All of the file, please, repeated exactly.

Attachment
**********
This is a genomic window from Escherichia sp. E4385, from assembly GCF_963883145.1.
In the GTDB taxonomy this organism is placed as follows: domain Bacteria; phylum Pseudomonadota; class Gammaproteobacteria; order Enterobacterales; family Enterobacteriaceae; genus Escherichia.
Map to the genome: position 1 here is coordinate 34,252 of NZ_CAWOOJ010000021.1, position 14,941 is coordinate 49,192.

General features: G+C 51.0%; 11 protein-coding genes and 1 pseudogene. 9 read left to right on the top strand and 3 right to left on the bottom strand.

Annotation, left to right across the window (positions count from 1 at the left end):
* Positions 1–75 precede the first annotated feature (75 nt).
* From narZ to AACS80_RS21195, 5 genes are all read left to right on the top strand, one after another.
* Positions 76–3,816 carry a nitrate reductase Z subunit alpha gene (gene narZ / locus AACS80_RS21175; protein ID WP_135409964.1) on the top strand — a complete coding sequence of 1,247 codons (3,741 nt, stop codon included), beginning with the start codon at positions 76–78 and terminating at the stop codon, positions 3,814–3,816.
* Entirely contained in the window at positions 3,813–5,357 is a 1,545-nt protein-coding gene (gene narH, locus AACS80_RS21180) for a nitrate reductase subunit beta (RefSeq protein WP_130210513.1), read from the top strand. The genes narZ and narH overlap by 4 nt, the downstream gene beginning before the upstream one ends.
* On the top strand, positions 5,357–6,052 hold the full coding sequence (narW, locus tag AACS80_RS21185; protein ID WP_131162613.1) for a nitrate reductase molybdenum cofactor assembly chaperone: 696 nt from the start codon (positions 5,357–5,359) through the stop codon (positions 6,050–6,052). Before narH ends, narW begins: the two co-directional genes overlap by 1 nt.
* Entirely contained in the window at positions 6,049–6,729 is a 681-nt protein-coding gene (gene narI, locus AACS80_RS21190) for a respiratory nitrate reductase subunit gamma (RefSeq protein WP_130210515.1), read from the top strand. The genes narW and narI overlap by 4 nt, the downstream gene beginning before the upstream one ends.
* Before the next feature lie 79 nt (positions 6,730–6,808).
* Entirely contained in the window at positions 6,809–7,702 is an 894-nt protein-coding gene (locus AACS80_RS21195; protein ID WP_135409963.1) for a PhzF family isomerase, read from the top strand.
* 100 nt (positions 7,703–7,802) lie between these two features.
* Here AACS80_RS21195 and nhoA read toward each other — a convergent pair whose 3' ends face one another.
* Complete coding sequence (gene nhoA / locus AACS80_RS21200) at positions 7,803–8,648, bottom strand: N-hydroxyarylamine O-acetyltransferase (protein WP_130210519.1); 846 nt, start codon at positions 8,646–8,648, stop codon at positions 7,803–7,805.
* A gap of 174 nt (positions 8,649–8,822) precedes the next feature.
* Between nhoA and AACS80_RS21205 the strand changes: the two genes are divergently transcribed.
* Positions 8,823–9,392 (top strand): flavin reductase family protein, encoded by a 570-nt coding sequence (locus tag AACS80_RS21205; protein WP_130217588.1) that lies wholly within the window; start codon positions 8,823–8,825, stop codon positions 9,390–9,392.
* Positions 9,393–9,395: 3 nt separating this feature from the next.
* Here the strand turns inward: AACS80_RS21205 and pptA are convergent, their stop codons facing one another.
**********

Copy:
This is a genomic window from Escherichia sp. E4385, from assembly GCF_963883145.1.
In the GTDB taxonomy this organism is placed as follows: domain Bacteria; phylum Pseudomonadota; class Gammaproteobacteria; order Enterobacterales; family Enterobacteriaceae; genus Escherichia.
Map to the genome: position 1 here is coordinate 34,252 of NZ_CAWOOJ010000021.1, position 14,941 is coordinate 49,192.

General features: G+C 51.0%; 11 protein-coding genes and 1 pseudogene. 9 read left to right on the top strand and 3 right to left on the bottom strand.

Annotation, left to right across the window (positions count from 1 at the left end):
* Positions 1–75 precede the first annotated feature (75 nt).
* From narZ to AACS80_RS21195, 5 genes are all read left to right on the top strand, one after another.
* Positions 76–3,816 carry a nitrate reductase Z subunit alpha gene (gene narZ / locus AACS80_RS21175; protein ID WP_135409964.1) on the top strand — a complete coding sequence of 1,247 codons (3,741 nt, stop codon included), beginning with the start codon at positions 76–78 and terminating at the stop codon, positions 3,814–3,816.
* Entirely contained in the window at positions 3,813–5,357 is a 1,545-nt protein-coding gene (gene narH, locus AACS80_RS21180) for a nitrate reductase subunit beta (RefSeq protein WP_130210513.1), read from the top strand. The genes narZ and narH overlap by 4 nt, the downstream gene beginning before the upstream one ends.
* On the top strand, positions 5,357–6,052 hold the full coding sequence (narW, locus tag AACS80_RS21185; protein ID WP_131162613.1) for a nitrate reductase molybdenum cofactor assembly chaperone: 696 nt from the start codon (positions 5,357–5,359) through the stop codon (positions 6,050–6,052). Before narH ends, narW begins: the two co-directional genes overlap by 1 nt.
* Entirely contained in the window at positions 6,049–6,729 is a 681-nt protein-coding gene (gene narI, locus AACS80_RS21190) for a respiratory nitrate reductase subunit gamma (RefSeq protein WP_130210515.1), read from the top strand. The genes narW and narI overlap by 4 nt, the downstream gene beginning before the upstream one ends.
* Before the next feature lie 79 nt (positions 6,730–6,808).
* Entirely contained in the window at positions 6,809–7,702 is an 894-nt protein-coding gene (locus AACS80_RS21195; protein ID WP_135409963.1) for a PhzF family isomerase, read from the top strand.
* 100 nt (positions 7,703–7,802) lie between these two features.
* Here AACS80_RS21195 and nhoA read toward each other — a convergent pair whose 3' ends face one another.
* Complete coding sequence (gene nhoA / locus AACS80_RS21200) at positions 7,803–8,648, bottom strand: N-hydroxyarylamine O-acetyltransferase (protein WP_130210519.1); 846 nt, start codon at positions 8,646–8,648, stop codon at positions 7,803–7,805.
* A gap of 174 nt (positions 8,649–8,822) precedes the next feature.
* Between nhoA and AACS80_RS21205 the strand changes: the two genes are divergently transcribed.
* Positions 8,823–9,392 (top strand): flavin reductase family protein, encoded by a 570-nt coding sequence (locus tag AACS80_RS21205; protein WP_130217588.1) that lies wholly within the window; start codon positions 8,823–8,825, stop codon positions 9,390–9,392.
* Positions 9,393–9,395: 3 nt separating this feature from the next.
* Here the strand turns inward: AACS80_RS21205 and pptA are convergent, their stop codons facing one another.